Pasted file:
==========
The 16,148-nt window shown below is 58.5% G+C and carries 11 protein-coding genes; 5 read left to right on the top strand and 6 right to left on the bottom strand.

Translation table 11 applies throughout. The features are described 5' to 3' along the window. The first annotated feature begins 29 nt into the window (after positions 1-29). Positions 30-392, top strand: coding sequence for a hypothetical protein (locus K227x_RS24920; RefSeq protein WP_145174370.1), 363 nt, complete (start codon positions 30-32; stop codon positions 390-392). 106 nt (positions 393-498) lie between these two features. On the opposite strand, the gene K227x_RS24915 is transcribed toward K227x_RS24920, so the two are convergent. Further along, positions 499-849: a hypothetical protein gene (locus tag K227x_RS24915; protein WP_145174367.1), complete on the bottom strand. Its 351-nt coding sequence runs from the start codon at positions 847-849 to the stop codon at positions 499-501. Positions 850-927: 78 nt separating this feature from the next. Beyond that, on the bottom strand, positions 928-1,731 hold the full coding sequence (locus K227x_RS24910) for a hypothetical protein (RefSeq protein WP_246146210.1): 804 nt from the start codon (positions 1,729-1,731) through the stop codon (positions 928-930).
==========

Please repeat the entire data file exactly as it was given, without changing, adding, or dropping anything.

The 16,148-nt window shown below is 58.5% G+C and carries 11 protein-coding genes; 5 read left to right on the top strand and 6 right to left on the bottom strand.

Translation table 11 applies throughout. The features are described 5' to 3' along the window. The first annotated feature begins 29 nt into the window (after positions 1-29). Positions 30-392, top strand: coding sequence for a hypothetical protein (locus K227x_RS24920; RefSeq protein WP_145174370.1), 363 nt, complete (start codon positions 30-32; stop codon positions 390-392). 106 nt (positions 393-498) lie between these two features. On the opposite strand, the gene K227x_RS24915 is transcribed toward K227x_RS24920, so the two are convergent. Further along, positions 499-849: a hypothetical protein gene (locus tag K227x_RS24915; protein WP_145174367.1), complete on the bottom strand. Its 351-nt coding sequence runs from the start codon at positions 847-849 to the stop codon at positions 499-501. Positions 850-927: 78 nt separating this feature from the next. Beyond that, on the bottom strand, positions 928-1,731 hold the full coding sequence (locus K227x_RS24910) for a hypothetical protein (RefSeq protein WP_246146210.1): 804 nt from the start codon (positions 1,729-1,731) through the stop codon (positions 928-930).